There's no reason your blog can't be a money-maker. Some people are doing very well at it. Even if you have limited time and a limited readership, it can be developed into a full-time occupation. More people are becoming bloggers, so in any niche there's likely to be some competition. But only 25 percent of bloggers are looking for a full-time income.
Here are four steps to making your blog your business.
Create Quality Content
Success requires gaining and keeping audience interest and trust. For starters, you have to give them content they'll find value in. While many topics are covered thoroughly already, test each new blog article idea to see if that's the case. Even if it is, think about putting your own unique spin or insights into it, and injecting some personality.
The important thing is to have unique, relatable content rather than generic material. You also need to post if fairly regularly or audiences will lose interest. Always stay focused on your particular niche.
Learning about keywords and search engine optimization (SEO) should be your first priority. Social media should be your second. Facebook has more than 1.7 billion active users. Post excerpts, queries, images, videos, content-related headlines, or anything else that will gain interest with the right audience. Provide appropriate links back to your site, and ask audiences to share the content.
Solicit email subscribers and notify them whenever there's a new post or development. Consider pay-per-click advertising based on specific keywords that will drive audiences to your content.
Build Income Streams
It's not a business if you aren't making money. Be patient; many businesses don't realize a profit at first. But a 2015 survey revealed that 6 percent of bloggers are making over $60,000 yearly. There are a number of ways you can monetize your blog:
Affiliates: You can partner with another company by promoting their products; in return, you get a percentage of anything that's sold to traffic coming from your site. There's usually an affiliate ID in the ads or links you include on your site. Make sure it's related to your subject matter.
Paid advertising: You can place links on your site through services like Google Ads or paid sponsors. The problem is, you have to have a strong readership to make any money at this. Another potential problem is that the FCC has declared that all sponsored content on blogs must be disclosed to readers.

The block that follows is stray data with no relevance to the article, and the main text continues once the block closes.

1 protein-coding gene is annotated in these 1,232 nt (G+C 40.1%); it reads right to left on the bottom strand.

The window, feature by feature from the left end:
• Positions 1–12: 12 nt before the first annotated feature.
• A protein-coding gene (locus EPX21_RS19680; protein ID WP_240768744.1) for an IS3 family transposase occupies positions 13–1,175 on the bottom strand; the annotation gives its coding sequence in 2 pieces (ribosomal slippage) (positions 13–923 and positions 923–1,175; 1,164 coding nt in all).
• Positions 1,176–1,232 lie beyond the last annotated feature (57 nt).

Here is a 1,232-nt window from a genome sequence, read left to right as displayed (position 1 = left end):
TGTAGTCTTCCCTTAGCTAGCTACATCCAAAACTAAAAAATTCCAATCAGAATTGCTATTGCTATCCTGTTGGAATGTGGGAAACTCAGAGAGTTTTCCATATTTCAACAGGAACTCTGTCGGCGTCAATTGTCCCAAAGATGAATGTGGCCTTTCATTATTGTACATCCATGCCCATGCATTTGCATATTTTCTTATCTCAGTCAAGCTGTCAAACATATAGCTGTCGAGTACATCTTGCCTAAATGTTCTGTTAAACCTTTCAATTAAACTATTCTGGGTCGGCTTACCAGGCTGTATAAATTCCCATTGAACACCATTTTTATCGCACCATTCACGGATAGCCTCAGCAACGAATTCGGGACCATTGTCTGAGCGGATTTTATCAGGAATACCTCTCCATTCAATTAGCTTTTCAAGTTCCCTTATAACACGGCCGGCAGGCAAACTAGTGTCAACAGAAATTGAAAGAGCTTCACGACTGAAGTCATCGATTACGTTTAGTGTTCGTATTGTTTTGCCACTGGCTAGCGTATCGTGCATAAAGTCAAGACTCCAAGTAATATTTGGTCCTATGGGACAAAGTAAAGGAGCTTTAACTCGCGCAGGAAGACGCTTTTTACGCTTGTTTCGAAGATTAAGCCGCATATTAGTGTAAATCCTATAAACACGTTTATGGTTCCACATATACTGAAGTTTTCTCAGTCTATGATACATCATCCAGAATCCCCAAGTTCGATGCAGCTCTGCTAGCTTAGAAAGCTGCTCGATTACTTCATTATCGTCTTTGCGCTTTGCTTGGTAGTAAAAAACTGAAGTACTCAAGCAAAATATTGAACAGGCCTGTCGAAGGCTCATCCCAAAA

Products: You can also sell products on eBay or Amazon and link to them, or sell from your own shopping cart. Though many online retailers manage their own blog, you'll have to work out any boundaries between blogging and ecommerce.
Donations: Asking for monetary support used to be common, but now generally requires establishing yourself as a non-profit entity.
Whatever source of income you use, it's important to your credibility that it be related to your content.
Commitment and Planning
Blogging in the beginning may be a part-time activity, but be sure you regard it as a part-time business. Set yourself short-term and long-term goals, and what steps you need to get achieve them. Prepare a schedule that works for you and allocate time for essential tasks. Try to stick to them until they become habits, such as an hour of social media on Tuesday and Thursday, and new content on Saturday.
Keep track of where your expenses are versus what kind of revenue you're getting. For any business, it's about getting a return on your investment. When you're making decent money, don't forget about preparing for your financial future. Consider investments or prepare to set up self directed IRA.
Building up an audience and making profits requires some dedication. On top of everything else, you also need to set aside the time to learn more about who your followers are and what they are looking for.